The media's message over the past 60 years has been clear: "Black people, apparently, can't even figure out how to vote right."
This assault on the democratic system at the heart of our republic has a long history, stretching back to the era when the Republican Party first began trying to cater to the white racist vote.
The GOP made this transition after Lyndon B. Johnson and his Democrats passed the 1964 Civil Rights Act just five months before that year's November election.
In 1964, Sen. Barry Goldwater — who was running for president on the Republican ticket — openly opposed the Civil Rights Act that Johnson had just pushed through Congress. He was doubly opposed to the Voting Rights Act that Johnson had teed up for 1965 if he was re-elected.
- 35.5 percent of the citizens of Mississippi were Black but only 4.3 percent were able to register to vote.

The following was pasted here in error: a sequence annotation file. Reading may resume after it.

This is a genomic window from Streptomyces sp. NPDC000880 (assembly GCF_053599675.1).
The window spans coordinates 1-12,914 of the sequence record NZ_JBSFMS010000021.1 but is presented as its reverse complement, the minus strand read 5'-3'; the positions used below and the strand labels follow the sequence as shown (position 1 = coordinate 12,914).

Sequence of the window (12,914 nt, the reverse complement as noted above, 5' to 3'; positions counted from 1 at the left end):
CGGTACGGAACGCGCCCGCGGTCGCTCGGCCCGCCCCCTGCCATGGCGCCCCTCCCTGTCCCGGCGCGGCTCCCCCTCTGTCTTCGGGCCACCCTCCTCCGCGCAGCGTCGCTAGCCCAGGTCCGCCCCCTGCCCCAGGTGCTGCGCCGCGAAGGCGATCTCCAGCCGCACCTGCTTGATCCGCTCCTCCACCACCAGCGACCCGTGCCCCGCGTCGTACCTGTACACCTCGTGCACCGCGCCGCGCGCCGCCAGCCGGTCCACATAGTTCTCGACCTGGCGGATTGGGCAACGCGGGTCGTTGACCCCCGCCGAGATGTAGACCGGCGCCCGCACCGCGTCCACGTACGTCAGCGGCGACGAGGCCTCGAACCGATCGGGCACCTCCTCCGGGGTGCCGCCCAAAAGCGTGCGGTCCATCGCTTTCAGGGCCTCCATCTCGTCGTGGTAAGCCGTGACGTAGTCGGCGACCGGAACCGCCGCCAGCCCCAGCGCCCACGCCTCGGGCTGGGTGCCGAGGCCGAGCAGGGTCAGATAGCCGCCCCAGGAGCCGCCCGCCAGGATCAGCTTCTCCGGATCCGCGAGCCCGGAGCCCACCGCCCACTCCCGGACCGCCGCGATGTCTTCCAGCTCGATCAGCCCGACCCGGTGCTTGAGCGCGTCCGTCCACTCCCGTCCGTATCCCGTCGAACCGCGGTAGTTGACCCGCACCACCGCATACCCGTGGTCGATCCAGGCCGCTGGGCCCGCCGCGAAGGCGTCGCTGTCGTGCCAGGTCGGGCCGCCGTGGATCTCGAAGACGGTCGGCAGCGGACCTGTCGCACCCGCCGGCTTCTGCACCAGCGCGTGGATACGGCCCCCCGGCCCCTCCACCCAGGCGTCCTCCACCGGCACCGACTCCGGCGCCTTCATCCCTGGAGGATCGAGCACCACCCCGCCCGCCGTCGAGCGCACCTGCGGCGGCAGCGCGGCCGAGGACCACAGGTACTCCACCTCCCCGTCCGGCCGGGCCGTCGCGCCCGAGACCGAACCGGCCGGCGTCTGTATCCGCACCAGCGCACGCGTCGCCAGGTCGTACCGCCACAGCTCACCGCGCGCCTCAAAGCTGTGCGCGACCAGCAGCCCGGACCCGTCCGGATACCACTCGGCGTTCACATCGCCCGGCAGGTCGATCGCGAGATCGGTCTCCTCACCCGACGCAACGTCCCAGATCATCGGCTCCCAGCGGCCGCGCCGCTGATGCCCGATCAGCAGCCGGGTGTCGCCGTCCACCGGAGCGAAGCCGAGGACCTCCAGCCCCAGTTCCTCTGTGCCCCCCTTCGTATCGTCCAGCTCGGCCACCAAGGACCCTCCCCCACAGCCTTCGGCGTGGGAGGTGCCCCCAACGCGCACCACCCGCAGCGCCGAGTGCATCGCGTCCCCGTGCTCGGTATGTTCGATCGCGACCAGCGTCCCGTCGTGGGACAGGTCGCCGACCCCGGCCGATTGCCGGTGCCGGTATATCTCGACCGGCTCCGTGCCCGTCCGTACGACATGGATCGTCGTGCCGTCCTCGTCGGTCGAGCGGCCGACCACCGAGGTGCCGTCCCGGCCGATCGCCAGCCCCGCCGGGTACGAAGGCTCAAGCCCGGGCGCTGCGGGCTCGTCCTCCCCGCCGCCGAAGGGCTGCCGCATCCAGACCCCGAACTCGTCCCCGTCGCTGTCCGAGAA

- Alabama was 26% Black: 7% could vote.
- South Carolina was nearly one-third Black (29.2%) but only 9% of that state's African Americans could successfully register to vote.
- Alabama was 26% Black but the white power structure made sure only 7% could vote.
These were not accidents: From poll taxes to jellybean counting to Constitution-interpreting requirements, most Southern states had erected massive barriers to Black people voting.
These elections where only white people were allowed to vote in large numbers were — by definition — naked attacks on democracy.
After all, it's not really democracy when a "free and fair" election was held but, in fact, large numbers of people who legally qualified and wanted to vote weren't allowed their voice.
How can that not be a crisis for a nation that calls itself a democratic republic?
By 1964 people across the country were starting to agree with that assessment, which is why the Civil Rights Act was passed, producing a lot of angry and disaffected Dixiecrats.